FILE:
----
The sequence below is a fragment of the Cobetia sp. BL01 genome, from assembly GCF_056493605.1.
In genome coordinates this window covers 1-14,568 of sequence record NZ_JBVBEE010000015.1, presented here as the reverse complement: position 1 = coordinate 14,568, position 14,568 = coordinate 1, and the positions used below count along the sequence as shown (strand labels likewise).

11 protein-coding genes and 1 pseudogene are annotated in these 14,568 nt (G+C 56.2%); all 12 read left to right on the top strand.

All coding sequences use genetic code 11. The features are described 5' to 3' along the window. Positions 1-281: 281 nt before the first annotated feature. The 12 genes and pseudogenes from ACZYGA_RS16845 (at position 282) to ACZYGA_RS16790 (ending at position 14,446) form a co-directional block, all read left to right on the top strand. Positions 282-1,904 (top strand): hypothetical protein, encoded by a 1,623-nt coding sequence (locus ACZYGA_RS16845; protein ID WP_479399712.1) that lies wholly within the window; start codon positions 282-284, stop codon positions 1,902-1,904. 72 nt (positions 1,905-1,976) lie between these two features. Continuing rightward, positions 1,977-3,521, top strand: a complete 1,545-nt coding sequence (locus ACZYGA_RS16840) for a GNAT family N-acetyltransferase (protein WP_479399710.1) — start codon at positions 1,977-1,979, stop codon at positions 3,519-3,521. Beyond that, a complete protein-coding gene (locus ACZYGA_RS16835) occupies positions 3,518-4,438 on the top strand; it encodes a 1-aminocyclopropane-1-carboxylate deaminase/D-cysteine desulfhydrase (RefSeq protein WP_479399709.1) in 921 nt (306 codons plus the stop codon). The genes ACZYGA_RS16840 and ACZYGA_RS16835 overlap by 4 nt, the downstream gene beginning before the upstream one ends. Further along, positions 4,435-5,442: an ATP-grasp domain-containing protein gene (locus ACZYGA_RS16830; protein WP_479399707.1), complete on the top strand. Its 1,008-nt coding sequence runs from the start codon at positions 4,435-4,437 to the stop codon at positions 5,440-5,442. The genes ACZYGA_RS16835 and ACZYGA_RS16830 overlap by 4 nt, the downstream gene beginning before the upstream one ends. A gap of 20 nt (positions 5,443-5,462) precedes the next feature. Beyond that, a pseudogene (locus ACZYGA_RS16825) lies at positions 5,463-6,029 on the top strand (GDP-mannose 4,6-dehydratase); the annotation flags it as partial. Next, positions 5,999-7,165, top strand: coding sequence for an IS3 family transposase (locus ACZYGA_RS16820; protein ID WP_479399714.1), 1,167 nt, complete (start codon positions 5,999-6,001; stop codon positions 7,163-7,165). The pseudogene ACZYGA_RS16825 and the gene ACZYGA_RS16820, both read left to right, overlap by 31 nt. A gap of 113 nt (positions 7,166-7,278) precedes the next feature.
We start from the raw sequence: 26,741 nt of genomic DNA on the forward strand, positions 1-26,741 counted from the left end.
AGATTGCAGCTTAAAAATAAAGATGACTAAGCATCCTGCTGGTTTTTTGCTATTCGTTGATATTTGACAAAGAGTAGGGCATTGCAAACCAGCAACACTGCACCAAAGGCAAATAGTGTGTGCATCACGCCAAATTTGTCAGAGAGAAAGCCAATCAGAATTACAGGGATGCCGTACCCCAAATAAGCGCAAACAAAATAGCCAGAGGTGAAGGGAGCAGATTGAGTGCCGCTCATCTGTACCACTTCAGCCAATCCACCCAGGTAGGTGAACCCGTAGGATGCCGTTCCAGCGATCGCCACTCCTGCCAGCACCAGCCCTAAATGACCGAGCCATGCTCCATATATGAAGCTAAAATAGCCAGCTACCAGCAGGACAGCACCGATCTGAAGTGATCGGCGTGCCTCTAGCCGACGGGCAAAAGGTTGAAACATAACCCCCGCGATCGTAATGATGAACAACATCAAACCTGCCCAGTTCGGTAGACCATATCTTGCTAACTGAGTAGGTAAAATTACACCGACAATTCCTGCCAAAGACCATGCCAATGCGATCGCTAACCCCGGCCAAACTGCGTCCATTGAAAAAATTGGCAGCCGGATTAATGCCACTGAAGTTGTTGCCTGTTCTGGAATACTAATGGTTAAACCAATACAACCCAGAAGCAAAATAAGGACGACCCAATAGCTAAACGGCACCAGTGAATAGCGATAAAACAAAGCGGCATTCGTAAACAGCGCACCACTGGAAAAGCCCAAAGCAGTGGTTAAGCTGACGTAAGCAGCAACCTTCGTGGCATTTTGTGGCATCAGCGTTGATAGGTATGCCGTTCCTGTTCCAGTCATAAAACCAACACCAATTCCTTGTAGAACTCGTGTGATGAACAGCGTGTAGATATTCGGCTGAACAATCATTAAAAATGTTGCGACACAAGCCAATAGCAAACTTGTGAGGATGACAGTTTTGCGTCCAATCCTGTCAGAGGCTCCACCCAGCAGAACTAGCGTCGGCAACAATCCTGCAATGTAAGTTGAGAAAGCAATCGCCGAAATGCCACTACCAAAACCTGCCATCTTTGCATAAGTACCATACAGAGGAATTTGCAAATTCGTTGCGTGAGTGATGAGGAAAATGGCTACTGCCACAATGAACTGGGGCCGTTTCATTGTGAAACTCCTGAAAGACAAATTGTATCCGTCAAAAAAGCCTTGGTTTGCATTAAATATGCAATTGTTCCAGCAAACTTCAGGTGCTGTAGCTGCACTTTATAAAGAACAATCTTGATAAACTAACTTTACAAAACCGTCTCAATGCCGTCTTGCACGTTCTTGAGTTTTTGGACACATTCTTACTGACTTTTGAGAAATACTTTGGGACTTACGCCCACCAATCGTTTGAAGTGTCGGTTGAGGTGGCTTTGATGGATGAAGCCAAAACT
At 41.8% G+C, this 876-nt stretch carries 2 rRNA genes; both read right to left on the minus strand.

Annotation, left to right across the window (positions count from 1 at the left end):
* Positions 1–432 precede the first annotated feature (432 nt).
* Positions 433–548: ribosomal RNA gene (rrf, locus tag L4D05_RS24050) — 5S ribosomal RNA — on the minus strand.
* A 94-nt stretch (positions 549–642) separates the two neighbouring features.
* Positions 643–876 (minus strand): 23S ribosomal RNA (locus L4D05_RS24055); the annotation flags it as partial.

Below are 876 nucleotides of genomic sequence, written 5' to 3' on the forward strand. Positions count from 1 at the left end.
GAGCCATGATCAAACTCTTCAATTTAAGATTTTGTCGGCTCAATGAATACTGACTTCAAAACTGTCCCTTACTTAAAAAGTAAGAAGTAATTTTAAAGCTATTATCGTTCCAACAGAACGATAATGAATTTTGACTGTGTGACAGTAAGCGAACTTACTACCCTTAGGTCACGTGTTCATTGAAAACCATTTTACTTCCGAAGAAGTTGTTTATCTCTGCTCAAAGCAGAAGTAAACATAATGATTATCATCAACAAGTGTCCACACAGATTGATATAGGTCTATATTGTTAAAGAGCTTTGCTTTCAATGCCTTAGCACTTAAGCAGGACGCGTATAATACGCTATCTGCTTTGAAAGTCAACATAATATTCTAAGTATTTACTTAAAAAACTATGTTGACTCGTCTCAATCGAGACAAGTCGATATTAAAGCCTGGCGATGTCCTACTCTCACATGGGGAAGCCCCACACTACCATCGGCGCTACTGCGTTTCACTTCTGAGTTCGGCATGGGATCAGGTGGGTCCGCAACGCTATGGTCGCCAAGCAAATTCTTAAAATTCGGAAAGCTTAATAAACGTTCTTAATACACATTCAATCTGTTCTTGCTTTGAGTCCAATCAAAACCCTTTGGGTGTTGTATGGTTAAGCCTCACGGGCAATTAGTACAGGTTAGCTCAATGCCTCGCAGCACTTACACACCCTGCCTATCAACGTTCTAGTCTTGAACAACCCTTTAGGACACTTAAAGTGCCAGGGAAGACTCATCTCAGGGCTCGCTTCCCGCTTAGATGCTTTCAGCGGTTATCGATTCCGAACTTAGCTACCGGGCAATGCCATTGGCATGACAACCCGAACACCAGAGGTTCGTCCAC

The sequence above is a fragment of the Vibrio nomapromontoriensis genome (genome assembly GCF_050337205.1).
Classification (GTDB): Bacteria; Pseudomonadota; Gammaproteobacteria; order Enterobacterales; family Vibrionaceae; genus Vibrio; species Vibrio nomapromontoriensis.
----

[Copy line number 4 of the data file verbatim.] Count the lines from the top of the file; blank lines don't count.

All coding sequences use genetic code 11. The features are described 5' to 3' along the window. Positions 1-281: 281 nt before the first annotated feature. The 12 genes and pseudogenes from ACZYGA_RS16845 (at position 282) to ACZYGA_RS16790 (ending at position 14,446) form a co-directional block, all read left to right on the top strand. Positions 282-1,904 (top strand): hypothetical protein, encoded by a 1,623-nt coding sequence (locus ACZYGA_RS16845; protein ID WP_479399712.1) that lies wholly within the window; start codon positions 282-284, stop codon positions 1,902-1,904. 72 nt (positions 1,905-1,976) lie between these two features. Continuing rightward, positions 1,977-3,521, top strand: a complete 1,545-nt coding sequence (locus ACZYGA_RS16840) for a GNAT family N-acetyltransferase (protein WP_479399710.1) — start codon at positions 1,977-1,979, stop codon at positions 3,519-3,521. Beyond that, a complete protein-coding gene (locus ACZYGA_RS16835) occupies positions 3,518-4,438 on the top strand; it encodes a 1-aminocyclopropane-1-carboxylate deaminase/D-cysteine desulfhydrase (RefSeq protein WP_479399709.1) in 921 nt (306 codons plus the stop codon). The genes ACZYGA_RS16840 and ACZYGA_RS16835 overlap by 4 nt, the downstream gene beginning before the upstream one ends. Further along, positions 4,435-5,442: an ATP-grasp domain-containing protein gene (locus ACZYGA_RS16830; protein WP_479399707.1), complete on the top strand. Its 1,008-nt coding sequence runs from the start codon at positions 4,435-4,437 to the stop codon at positions 5,440-5,442. The genes ACZYGA_RS16835 and ACZYGA_RS16830 overlap by 4 nt, the downstream gene beginning before the upstream one ends. A gap of 20 nt (positions 5,443-5,462) precedes the next feature. Beyond that, a pseudogene (locus ACZYGA_RS16825) lies at positions 5,463-6,029 on the top strand (GDP-mannose 4,6-dehydratase); the annotation flags it as partial. Next, positions 5,999-7,165, top strand: coding sequence for an IS3 family transposase (locus ACZYGA_RS16820; protein ID WP_479399714.1), 1,167 nt, complete (start codon positions 5,999-6,001; stop codon positions 7,163-7,165). The pseudogene ACZYGA_RS16825 and the gene ACZYGA_RS16820, both read left to right, overlap by 31 nt. A gap of 113 nt (positions 7,166-7,278) precedes the next feature.